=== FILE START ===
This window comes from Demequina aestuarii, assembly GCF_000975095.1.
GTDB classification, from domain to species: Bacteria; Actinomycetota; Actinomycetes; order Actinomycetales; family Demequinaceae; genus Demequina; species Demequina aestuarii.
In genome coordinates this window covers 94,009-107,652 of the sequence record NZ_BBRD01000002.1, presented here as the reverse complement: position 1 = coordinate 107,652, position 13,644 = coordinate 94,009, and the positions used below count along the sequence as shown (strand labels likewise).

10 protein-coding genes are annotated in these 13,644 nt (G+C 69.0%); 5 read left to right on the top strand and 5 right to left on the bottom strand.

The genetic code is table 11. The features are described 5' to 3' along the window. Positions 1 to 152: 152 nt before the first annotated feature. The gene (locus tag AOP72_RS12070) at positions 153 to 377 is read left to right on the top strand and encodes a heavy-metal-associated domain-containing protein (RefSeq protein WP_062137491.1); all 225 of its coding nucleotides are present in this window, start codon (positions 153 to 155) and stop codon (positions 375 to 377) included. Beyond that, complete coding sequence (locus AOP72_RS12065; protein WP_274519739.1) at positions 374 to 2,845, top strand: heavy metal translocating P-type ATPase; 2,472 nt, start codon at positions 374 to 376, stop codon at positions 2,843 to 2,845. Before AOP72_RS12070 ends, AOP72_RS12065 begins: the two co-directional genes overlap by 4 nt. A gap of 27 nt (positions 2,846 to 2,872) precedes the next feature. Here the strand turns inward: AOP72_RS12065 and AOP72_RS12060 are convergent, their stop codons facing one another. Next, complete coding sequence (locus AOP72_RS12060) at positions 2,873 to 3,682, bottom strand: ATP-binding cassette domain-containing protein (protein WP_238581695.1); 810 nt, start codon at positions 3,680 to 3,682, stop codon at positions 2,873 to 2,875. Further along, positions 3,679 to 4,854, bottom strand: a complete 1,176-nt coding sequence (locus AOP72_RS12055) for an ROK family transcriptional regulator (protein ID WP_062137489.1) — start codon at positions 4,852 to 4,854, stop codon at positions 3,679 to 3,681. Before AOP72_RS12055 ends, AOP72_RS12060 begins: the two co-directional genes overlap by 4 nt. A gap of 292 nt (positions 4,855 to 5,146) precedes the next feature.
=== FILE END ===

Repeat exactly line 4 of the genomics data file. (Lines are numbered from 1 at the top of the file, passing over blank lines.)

10 protein-coding genes are annotated in these 13,644 nt (G+C 69.0%); 5 read left to right on the top strand and 5 right to left on the bottom strand.